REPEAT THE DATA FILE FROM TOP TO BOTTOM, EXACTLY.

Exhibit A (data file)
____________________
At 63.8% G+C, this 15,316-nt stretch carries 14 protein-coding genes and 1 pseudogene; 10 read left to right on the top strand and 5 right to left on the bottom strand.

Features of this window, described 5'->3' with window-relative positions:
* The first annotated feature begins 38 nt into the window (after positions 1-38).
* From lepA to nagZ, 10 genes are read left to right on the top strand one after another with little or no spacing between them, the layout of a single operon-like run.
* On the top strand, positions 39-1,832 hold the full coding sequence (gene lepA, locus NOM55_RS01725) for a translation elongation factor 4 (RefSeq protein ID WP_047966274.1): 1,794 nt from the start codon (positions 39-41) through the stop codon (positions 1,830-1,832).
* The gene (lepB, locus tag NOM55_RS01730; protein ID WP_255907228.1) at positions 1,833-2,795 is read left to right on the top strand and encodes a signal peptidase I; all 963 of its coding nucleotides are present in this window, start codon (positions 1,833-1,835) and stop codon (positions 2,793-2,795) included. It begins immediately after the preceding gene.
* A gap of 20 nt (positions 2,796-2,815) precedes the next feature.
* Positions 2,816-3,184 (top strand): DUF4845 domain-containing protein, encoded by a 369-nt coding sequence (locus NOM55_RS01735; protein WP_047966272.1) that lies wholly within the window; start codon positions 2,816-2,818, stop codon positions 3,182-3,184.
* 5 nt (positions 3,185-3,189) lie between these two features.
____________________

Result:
At 63.8% G+C, this 15,316-nt stretch carries 14 protein-coding genes and 1 pseudogene; 10 read left to right on the top strand and 5 right to left on the bottom strand.

Features of this window, described 5'->3' with window-relative positions:
* The first annotated feature begins 38 nt into the window (after positions 1-38).
* From lepA to nagZ, 10 genes are read left to right on the top strand one after another with little or no spacing between them, the layout of a single operon-like run.
* On the top strand, positions 39-1,832 hold the full coding sequence (gene lepA, locus NOM55_RS01725) for a translation elongation factor 4 (RefSeq protein ID WP_047966274.1): 1,794 nt from the start codon (positions 39-41) through the stop codon (positions 1,830-1,832).
* The gene (lepB, locus tag NOM55_RS01730; protein ID WP_255907228.1) at positions 1,833-2,795 is read left to right on the top strand and encodes a signal peptidase I; all 963 of its coding nucleotides are present in this window, start codon (positions 1,833-1,835) and stop codon (positions 2,793-2,795) included. It begins immediately after the preceding gene.
* A gap of 20 nt (positions 2,796-2,815) precedes the next feature.
* Positions 2,816-3,184 (top strand): DUF4845 domain-containing protein, encoded by a 369-nt coding sequence (locus NOM55_RS01735; protein WP_047966272.1) that lies wholly within the window; start codon positions 2,816-2,818, stop codon positions 3,182-3,184.
* 5 nt (positions 3,185-3,189) lie between these two features.